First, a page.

A quarterly publication of the Institute for Work & health

At Work

Issue 52

Spring 2008

In this issue

Lead Work accommodation offers are on the rise, but not always accepted

Workplaces in Ontario are headed in the right direction when it comes to offering injured employees a work accommodation, but there’s still more work to be done.

Standard article A return to work may not mean a full recovery

When workers return to work after an injury, it may not mean that they have fully recovered, a new Institute for Work & Health study suggests. Researchers interviewed 632 workers with lost-time claims for work-related musculoskeletal injuries of the back or upper body.

Standard article More evidence in favour of return to work and disability management

A new review has confirmed that disability management and return-towork programs are effective, replicating findings from two other systematic reviews from the Institute for Work & Health (IWH).

Standard article New tool opens dialogue on return-to-work issues

In recent years, the Institute for Work & Health’s Knowledge Transfer and Exchange department has made tool development a priority.

Standard article IWH has a rich history in return-to-work research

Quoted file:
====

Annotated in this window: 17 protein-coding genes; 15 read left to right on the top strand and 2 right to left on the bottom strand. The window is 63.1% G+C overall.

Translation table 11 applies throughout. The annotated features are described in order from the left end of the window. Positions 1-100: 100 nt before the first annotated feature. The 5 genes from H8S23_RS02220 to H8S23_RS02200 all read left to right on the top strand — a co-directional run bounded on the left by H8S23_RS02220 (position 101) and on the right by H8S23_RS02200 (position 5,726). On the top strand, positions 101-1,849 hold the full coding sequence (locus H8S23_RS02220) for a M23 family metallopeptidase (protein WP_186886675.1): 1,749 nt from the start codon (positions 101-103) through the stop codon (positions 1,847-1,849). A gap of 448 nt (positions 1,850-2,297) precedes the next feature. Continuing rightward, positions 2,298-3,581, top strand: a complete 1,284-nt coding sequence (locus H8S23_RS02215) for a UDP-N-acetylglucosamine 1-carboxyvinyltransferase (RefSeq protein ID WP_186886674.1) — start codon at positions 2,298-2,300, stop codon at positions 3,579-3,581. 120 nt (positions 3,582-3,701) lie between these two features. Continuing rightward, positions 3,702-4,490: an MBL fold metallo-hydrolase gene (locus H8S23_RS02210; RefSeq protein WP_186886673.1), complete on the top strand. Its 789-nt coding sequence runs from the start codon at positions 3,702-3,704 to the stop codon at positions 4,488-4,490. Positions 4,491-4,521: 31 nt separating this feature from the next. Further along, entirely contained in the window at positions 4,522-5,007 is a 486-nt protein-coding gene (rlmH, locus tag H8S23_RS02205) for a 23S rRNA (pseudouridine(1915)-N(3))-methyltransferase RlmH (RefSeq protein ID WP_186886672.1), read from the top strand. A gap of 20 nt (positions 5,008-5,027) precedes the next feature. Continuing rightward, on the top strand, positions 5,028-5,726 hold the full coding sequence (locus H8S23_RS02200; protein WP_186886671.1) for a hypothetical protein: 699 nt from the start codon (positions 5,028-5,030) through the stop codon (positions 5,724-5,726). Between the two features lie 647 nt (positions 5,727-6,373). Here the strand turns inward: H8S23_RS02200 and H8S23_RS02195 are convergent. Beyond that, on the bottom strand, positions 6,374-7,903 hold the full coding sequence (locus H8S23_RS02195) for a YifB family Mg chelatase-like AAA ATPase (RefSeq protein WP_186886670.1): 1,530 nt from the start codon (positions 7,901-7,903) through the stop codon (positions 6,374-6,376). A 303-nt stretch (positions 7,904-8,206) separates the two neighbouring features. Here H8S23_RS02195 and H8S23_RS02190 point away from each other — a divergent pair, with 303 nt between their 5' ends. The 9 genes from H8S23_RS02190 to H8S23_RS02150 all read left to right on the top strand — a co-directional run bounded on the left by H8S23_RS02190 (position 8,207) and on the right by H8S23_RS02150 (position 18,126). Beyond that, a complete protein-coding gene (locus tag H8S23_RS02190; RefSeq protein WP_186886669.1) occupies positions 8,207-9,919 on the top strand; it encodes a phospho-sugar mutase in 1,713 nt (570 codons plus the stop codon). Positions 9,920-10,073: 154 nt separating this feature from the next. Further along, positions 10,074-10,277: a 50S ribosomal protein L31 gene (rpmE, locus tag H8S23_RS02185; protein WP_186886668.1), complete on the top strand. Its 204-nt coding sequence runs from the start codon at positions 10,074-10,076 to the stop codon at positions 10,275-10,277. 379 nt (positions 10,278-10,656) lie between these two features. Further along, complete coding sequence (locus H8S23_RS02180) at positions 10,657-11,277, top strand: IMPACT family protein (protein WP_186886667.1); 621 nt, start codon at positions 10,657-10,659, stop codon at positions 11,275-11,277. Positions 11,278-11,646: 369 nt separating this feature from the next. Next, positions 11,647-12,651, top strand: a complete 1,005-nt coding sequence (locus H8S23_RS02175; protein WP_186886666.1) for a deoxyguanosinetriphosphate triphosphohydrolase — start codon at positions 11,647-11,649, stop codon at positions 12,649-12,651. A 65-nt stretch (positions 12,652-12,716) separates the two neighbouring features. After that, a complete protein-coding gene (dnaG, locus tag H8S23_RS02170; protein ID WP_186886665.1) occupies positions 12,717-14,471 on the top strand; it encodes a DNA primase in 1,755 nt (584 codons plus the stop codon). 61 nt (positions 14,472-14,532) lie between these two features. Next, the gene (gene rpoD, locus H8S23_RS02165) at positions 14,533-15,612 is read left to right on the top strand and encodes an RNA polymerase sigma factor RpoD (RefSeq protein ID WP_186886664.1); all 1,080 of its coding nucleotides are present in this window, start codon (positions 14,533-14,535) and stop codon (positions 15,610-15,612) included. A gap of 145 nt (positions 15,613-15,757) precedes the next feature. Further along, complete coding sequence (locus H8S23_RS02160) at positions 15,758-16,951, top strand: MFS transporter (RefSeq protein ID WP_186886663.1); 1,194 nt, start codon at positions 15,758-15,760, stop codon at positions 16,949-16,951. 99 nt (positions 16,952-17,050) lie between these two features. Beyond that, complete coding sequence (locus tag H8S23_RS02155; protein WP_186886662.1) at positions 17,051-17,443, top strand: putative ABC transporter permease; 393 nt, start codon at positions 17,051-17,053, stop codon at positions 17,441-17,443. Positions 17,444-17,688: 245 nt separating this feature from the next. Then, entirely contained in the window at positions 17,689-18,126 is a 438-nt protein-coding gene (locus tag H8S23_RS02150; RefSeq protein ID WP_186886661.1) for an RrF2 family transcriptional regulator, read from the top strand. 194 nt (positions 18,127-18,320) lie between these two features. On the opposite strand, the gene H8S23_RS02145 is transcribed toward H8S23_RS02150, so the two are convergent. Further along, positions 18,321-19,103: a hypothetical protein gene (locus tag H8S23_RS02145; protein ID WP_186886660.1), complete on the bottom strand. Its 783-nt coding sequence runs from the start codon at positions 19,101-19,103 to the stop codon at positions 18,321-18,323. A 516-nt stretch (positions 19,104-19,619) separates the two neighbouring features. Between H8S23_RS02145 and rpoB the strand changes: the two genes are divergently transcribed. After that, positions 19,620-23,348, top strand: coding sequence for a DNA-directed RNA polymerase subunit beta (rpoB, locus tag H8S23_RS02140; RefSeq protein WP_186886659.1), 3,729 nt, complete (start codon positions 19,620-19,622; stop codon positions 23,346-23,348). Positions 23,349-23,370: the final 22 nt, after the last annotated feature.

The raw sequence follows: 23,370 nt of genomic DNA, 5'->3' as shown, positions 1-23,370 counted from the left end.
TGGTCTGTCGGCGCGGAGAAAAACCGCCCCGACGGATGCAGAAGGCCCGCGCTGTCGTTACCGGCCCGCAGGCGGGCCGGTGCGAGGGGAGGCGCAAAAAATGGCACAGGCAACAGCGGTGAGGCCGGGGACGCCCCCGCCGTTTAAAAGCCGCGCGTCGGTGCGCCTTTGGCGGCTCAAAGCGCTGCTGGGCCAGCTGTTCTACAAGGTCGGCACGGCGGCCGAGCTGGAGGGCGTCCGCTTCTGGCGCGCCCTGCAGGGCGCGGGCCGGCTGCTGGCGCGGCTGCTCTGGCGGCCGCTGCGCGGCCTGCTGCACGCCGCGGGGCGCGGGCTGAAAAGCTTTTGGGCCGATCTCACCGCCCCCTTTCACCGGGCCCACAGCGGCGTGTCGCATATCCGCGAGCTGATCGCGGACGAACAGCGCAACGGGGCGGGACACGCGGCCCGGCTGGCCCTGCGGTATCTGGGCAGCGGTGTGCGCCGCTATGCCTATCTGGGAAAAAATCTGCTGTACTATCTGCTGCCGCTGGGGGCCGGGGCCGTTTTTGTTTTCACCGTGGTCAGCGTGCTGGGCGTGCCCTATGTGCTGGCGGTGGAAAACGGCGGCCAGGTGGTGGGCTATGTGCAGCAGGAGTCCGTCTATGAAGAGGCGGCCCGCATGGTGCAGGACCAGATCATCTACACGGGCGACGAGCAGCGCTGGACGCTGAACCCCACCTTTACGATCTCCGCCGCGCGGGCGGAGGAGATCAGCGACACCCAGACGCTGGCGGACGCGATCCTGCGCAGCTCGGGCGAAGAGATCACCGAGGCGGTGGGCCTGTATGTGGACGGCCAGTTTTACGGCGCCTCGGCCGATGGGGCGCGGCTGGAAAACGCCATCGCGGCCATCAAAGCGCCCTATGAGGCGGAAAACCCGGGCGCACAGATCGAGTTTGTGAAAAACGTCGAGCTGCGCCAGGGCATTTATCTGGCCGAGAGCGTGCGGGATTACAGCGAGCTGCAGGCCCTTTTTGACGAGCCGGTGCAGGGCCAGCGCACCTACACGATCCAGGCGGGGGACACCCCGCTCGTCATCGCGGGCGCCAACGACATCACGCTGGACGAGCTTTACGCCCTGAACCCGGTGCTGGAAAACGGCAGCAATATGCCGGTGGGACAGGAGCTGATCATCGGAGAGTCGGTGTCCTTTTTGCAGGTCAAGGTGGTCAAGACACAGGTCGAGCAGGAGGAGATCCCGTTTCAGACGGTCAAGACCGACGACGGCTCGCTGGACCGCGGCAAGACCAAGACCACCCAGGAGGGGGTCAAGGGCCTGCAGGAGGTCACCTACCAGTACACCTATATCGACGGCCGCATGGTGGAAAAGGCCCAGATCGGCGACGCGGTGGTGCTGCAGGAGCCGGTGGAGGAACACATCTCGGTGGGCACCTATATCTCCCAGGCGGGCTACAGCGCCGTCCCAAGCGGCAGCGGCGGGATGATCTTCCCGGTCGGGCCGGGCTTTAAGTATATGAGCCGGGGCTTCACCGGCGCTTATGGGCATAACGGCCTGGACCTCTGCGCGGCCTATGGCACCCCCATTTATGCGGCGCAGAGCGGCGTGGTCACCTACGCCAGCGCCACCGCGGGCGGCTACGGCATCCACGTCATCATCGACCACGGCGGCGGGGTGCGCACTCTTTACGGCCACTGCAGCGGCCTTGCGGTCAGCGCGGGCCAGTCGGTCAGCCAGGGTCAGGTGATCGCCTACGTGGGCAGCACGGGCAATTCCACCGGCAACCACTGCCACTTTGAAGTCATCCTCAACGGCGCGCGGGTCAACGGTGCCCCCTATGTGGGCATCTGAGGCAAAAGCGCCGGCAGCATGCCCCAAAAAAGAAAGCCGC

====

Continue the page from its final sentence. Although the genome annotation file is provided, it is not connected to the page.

Dr. John Frank, one of IWH's first senior scientists, talks about Institute's rich history in return-to-work research.

Standard article HSAs to develop an education role in return to work

Ontario’s Health and Safety Associations (HSAs) may soon take a more active role in educating their clients in work disability prevention and return to work, which is also known as secondary prevention.

In Focus "Toxic dose" of too many problems can lead to long-term claims

Dr. Ellen MacEachen, Dr. Agnieszka Kosny, Sue Ferrier and Lori Chambers from the Institute for Work & Health try to understand the factors that led to long-term or prolonged claims by interviewing injured workers, peer supporters and service providers from across Ontario.

Sidebar Mental health issues and medication use in injured workers

For some injured workers, their experiences dealing with a lost-time claim have led to mental health problems or issues with medication use.

What researchers mean by... grey literature

If you were a busy practitioner seeking information on managing back pain, where would you turn: a blog by a person describing her experiences, a fact sheet from a reputable hospital, a research study in a scientific journal or a tabloid newspaper article?